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Mandanna draws heavily from Frankenstein–itself a powerfully feminist novel, the Ur example of a science fiction novel, written by a woman–but her novel, despite heavy references to its spiritual predecessor, is a creature entirely unto itself.
Eva is a creation of the shadowy and mysterious Weavers, a copy of the beloved only daughter of a family half a world away, a safeguard against her “original’s” death. Her job is to be Amarra, the original, should anything happen to her. What Amarra likes, she must like. Who Amarra loves, she must love. From birth, her choices have been made for her.
Still, in England, under the care of various tutors, Eva enjoys a certain amount of freedom, even though her very existence is illegal. She is viewed as subhuman, a soulless aberration that many factions in her country and around the world want eradicated. As long as she keeps a low profile, she can be herself.
Tragedy strikes, however, and Eva is forced to go to India and assume Amarra’s life. She is thrust into the role of daughter, sister, friend, and mysteriously, girlfriend. Despite the many mundane details Amarra has been forced to correspond to Eva, she has kept secret her boyfriend, Ray, her first and only love. Amarra resented Eva in life, and disliked the idea of her life being absorbed by another. Even in death, Amarra’s hatred and resentment have far reaching consequences. She wants Eva destroyed, and since Eva isn’t legally a person, killing her isn’t a crime.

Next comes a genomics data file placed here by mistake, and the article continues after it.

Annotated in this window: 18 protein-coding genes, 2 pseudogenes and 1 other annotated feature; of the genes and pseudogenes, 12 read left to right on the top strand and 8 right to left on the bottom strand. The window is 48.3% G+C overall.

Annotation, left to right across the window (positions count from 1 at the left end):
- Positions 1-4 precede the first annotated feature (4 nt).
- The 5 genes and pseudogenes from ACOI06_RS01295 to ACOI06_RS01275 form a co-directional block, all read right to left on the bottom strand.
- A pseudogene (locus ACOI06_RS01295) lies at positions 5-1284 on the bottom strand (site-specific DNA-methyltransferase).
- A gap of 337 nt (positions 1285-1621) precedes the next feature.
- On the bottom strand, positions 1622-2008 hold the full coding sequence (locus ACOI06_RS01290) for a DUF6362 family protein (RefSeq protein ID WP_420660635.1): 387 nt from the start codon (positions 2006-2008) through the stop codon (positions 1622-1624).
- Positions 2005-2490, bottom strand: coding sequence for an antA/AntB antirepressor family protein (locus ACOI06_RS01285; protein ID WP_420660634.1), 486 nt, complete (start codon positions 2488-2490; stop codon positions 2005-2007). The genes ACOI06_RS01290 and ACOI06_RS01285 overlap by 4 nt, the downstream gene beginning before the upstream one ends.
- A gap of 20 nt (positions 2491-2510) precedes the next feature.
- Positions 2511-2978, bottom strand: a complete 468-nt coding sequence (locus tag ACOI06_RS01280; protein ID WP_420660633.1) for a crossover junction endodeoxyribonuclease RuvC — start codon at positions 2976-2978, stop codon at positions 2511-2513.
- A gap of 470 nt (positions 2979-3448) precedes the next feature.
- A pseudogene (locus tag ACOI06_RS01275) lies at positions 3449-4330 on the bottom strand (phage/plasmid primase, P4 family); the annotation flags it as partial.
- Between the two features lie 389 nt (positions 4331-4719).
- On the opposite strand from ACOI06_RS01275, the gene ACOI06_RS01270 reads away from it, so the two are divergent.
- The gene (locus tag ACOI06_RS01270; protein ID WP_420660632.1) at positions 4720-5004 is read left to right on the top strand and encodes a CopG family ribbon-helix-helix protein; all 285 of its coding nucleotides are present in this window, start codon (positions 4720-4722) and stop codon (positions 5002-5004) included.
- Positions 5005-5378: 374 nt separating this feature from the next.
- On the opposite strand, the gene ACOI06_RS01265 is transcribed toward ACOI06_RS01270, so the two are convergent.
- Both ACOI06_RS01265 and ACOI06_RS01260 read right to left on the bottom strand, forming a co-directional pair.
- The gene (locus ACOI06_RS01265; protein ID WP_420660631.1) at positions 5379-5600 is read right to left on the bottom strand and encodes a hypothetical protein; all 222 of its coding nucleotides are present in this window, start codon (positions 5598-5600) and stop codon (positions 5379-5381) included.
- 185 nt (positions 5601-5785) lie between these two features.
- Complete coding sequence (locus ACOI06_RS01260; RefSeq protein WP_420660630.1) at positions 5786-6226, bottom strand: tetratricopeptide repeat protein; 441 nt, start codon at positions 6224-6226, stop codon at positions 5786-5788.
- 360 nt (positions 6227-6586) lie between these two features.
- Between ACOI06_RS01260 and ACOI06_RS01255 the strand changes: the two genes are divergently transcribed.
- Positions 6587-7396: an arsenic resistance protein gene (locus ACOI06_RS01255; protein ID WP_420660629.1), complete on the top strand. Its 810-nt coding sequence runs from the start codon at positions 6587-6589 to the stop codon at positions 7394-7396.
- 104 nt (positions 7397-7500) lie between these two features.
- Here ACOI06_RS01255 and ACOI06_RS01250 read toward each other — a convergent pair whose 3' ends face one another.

It’s timely that a novel that questions the nature of life, existence, and bodily autonomy has a young woman as its protagonist. Women in general live a life similar to Eva’s in the beginning of The Lost Girl. Existing as female while in a modern society has a lot of ways to avoid catching unwanted attention: dress a certain way, only go places in groups, don’t put your drink down, etc. If you follow these prescriptions, you can go about more or less with a measure of independence.
The problem is the socially sanctioned Amarras of the world, the people who are given legal right to dictate our roles to us, decide who we will be, and assume authority over our very existence. The novel makes it clear that Eva is greater than the role that has been prescribed for her. Hopefully, readers will realize the same applies to the real world.